The effect of a high or low fibre diet within two confinement housing systems on the production, health, and behaviour of primiparous dairy cows

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Barney, David Jon
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University of Guelph

The nutrient requirements and the behaviour of the dairy cow have been widely studied. The consequences of feeding a primiparous cow a low fibre diet or of a tie-stall housing system on production, health, and behaviour over a full lactation have been insufficiently determined. A gate was designed to individually confine the cows within the dimensions of a tie-stall system and a diet (high fibre:HF) was formulated specifically for the production potential of the primiparous animal. An experiment using a factorial arrangement having two diets (HF and conventional multiparous:LF) within two housing systems (Gate and conventional collar-chain:Chain) over one and a half lactations was conducted. Primiparous cows received the dietary treatment during the first 225 days postpartum, after which all animals were fed the same diet regimen. The HF diet designed using National Research Council (1989) recommended nutrient allowances for a 550 kg cow producing 27 kg of milk per day (3.44% fat) at 50 days postpartum, caused a reduction in dry matter intake. The primiparous cows in this experiment fed the HF diet spent more time eating than the animals on the LF treatment. The production of milk and milk components was not affected by dietary treatment. Growth as measured by body weight and body condition score was not affected by diet. There was no difference in the health parameters measured in this experiment between the animals receiving the two different diets. The diets fed in the first lactation did not significantly affect the production or health in the second lactation. There was no difference between the two housing systems in the production parameters measured with the exception of body condition scores which were higher for the primiparous cows housed in the Gate system. The animals housed in the Gate system had fewer teat and locomotion inhibiting injuries during lactation one. There was no difference in the time spent at the behaviour parameters measured between the two housing systems, with the exception of standing. The Chain housed animals spent significantly more time standing. The Gate housed cows spent a significant proportion of time out of their stalls unsupervised (roaming). The roaming performed by the Gate housed animals did not significantly affect the production or health parameters measured.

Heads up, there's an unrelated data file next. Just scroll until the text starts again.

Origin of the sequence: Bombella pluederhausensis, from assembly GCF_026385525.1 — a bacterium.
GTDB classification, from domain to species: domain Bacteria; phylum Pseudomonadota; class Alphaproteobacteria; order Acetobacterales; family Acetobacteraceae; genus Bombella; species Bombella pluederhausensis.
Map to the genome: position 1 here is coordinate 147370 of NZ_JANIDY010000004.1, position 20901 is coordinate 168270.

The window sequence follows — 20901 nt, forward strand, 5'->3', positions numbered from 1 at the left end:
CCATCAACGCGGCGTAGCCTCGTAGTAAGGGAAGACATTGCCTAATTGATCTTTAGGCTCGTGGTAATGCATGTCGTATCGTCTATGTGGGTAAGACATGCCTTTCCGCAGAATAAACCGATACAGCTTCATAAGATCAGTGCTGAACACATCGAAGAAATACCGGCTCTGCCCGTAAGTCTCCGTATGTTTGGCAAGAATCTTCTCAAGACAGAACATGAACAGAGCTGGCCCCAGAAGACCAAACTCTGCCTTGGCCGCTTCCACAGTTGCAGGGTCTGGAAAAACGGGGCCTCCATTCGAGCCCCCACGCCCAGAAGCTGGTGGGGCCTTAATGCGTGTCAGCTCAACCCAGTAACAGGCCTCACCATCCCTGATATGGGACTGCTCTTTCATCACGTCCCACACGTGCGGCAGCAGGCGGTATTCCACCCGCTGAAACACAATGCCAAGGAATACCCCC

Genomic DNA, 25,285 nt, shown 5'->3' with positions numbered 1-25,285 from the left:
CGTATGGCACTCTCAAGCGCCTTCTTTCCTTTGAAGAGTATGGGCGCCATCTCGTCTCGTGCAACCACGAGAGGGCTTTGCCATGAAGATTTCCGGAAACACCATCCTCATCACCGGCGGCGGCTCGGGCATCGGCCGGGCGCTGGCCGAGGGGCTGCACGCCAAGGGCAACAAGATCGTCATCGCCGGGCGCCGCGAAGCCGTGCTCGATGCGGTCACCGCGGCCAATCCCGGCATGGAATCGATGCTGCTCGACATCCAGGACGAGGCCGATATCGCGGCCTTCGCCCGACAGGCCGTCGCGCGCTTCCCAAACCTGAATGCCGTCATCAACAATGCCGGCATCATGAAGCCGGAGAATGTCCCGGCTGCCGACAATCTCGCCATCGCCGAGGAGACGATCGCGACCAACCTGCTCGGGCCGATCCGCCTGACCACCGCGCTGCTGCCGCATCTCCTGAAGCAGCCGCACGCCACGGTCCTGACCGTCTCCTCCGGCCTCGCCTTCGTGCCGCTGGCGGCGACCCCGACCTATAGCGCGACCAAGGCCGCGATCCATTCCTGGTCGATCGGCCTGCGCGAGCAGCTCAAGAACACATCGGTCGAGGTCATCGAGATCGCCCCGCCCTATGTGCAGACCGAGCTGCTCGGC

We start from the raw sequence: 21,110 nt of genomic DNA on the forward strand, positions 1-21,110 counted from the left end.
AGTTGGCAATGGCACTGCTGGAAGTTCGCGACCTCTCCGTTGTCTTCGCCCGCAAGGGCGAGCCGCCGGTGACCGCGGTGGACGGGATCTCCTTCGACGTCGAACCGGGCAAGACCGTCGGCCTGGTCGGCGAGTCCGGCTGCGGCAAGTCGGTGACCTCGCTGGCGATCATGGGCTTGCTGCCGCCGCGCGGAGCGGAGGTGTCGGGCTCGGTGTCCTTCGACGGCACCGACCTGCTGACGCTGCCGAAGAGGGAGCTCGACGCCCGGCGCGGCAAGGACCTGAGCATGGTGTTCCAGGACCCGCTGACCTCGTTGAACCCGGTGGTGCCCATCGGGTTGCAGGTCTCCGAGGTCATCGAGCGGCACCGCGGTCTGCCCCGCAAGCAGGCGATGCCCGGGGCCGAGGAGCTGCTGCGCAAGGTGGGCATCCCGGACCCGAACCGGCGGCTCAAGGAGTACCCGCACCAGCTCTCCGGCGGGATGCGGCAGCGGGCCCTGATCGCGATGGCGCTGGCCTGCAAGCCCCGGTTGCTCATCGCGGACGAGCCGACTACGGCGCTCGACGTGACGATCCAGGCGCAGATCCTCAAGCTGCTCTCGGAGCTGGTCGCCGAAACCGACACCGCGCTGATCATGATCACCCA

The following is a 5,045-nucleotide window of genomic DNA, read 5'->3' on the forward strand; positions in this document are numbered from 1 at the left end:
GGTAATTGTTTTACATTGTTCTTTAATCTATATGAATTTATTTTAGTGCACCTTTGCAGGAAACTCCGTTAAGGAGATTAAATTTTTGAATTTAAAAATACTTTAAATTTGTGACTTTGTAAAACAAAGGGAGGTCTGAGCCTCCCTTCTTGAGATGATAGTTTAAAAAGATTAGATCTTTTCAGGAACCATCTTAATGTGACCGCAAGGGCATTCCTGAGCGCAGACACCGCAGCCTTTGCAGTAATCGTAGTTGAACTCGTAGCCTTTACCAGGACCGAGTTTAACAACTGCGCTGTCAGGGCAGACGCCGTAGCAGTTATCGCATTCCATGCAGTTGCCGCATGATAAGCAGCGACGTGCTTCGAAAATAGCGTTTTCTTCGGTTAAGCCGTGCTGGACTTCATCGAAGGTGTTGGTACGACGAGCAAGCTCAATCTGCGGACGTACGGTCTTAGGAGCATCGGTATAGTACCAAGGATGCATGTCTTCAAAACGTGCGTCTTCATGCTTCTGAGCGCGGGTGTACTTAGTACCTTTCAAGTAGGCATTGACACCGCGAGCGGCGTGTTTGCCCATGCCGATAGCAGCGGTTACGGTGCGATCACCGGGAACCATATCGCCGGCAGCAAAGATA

Dairy cows, Primiparous, Diet, Confinement, Behaviour